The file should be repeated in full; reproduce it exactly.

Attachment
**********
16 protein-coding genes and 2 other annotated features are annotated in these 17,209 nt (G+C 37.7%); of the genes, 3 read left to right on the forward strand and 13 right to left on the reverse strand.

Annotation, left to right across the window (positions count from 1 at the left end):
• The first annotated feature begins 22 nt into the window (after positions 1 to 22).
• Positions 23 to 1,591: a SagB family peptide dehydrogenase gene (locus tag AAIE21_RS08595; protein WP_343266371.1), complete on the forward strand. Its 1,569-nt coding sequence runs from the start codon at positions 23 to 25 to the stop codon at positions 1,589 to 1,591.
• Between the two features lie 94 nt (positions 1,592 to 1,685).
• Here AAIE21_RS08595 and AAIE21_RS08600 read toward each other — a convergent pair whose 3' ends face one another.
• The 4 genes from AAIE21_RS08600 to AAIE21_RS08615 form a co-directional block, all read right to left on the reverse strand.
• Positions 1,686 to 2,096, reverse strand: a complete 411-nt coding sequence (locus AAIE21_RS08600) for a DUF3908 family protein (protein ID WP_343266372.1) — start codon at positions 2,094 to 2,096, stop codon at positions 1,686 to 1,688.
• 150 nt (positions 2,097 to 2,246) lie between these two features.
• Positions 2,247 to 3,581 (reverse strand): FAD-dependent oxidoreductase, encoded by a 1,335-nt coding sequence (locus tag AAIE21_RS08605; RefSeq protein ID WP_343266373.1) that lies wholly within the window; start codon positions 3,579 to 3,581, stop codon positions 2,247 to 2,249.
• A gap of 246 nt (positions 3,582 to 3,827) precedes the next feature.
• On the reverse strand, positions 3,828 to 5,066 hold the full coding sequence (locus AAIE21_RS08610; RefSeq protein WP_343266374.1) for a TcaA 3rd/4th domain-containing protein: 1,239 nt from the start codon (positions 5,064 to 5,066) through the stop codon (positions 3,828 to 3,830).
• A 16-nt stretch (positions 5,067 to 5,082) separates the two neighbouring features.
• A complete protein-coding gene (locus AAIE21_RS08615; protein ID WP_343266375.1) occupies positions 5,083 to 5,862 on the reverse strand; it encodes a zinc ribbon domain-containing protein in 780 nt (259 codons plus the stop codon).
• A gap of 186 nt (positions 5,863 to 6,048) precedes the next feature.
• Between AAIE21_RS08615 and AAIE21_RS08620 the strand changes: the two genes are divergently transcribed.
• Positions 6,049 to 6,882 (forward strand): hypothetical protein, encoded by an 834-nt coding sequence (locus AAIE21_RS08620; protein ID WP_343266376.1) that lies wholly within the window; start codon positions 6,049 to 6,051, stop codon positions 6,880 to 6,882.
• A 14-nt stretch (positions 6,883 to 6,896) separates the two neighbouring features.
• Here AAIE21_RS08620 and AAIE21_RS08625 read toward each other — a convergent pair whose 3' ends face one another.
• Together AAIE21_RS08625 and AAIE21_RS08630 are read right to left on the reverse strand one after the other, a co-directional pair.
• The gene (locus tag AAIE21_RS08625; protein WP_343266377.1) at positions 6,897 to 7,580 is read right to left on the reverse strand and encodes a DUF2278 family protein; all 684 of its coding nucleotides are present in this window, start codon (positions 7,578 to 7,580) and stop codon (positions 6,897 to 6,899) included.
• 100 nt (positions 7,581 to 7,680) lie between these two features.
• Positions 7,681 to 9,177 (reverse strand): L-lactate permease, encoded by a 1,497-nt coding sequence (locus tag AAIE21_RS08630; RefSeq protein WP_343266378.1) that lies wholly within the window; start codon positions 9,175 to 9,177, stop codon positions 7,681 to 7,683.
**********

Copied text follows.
16 protein-coding genes and 2 other annotated features are annotated in these 17,209 nt (G+C 37.7%); of the genes, 3 read left to right on the forward strand and 13 right to left on the reverse strand.

Annotation, left to right across the window (positions count from 1 at the left end):
• The first annotated feature begins 22 nt into the window (after positions 1 to 22).
• Positions 23 to 1,591: a SagB family peptide dehydrogenase gene (locus tag AAIE21_RS08595; protein WP_343266371.1), complete on the forward strand. Its 1,569-nt coding sequence runs from the start codon at positions 23 to 25 to the stop codon at positions 1,589 to 1,591.
• Between the two features lie 94 nt (positions 1,592 to 1,685).
• Here AAIE21_RS08595 and AAIE21_RS08600 read toward each other — a convergent pair whose 3' ends face one another.
• The 4 genes from AAIE21_RS08600 to AAIE21_RS08615 form a co-directional block, all read right to left on the reverse strand.
• Positions 1,686 to 2,096, reverse strand: a complete 411-nt coding sequence (locus AAIE21_RS08600) for a DUF3908 family protein (protein ID WP_343266372.1) — start codon at positions 2,094 to 2,096, stop codon at positions 1,686 to 1,688.
• 150 nt (positions 2,097 to 2,246) lie between these two features.
• Positions 2,247 to 3,581 (reverse strand): FAD-dependent oxidoreductase, encoded by a 1,335-nt coding sequence (locus tag AAIE21_RS08605; RefSeq protein ID WP_343266373.1) that lies wholly within the window; start codon positions 3,579 to 3,581, stop codon positions 2,247 to 2,249.
• A gap of 246 nt (positions 3,582 to 3,827) precedes the next feature.
• On the reverse strand, positions 3,828 to 5,066 hold the full coding sequence (locus AAIE21_RS08610; RefSeq protein WP_343266374.1) for a TcaA 3rd/4th domain-containing protein: 1,239 nt from the start codon (positions 5,064 to 5,066) through the stop codon (positions 3,828 to 3,830).
• A 16-nt stretch (positions 5,067 to 5,082) separates the two neighbouring features.
• A complete protein-coding gene (locus AAIE21_RS08615; protein ID WP_343266375.1) occupies positions 5,083 to 5,862 on the reverse strand; it encodes a zinc ribbon domain-containing protein in 780 nt (259 codons plus the stop codon).
• A gap of 186 nt (positions 5,863 to 6,048) precedes the next feature.
• Between AAIE21_RS08615 and AAIE21_RS08620 the strand changes: the two genes are divergently transcribed.
• Positions 6,049 to 6,882 (forward strand): hypothetical protein, encoded by an 834-nt coding sequence (locus AAIE21_RS08620; protein ID WP_343266376.1) that lies wholly within the window; start codon positions 6,049 to 6,051, stop codon positions 6,880 to 6,882.
• A 14-nt stretch (positions 6,883 to 6,896) separates the two neighbouring features.
• Here AAIE21_RS08620 and AAIE21_RS08625 read toward each other — a convergent pair whose 3' ends face one another.
• Together AAIE21_RS08625 and AAIE21_RS08630 are read right to left on the reverse strand one after the other, a co-directional pair.
• The gene (locus tag AAIE21_RS08625; protein WP_343266377.1) at positions 6,897 to 7,580 is read right to left on the reverse strand and encodes a DUF2278 family protein; all 684 of its coding nucleotides are present in this window, start codon (positions 7,578 to 7,580) and stop codon (positions 6,897 to 6,899) included.
• 100 nt (positions 7,581 to 7,680) lie between these two features.
• Positions 7,681 to 9,177 (reverse strand): L-lactate permease, encoded by a 1,497-nt coding sequence (locus tag AAIE21_RS08630; RefSeq protein WP_343266378.1) that lies wholly within the window; start codon positions 9,175 to 9,177, stop codon positions 7,681 to 7,683.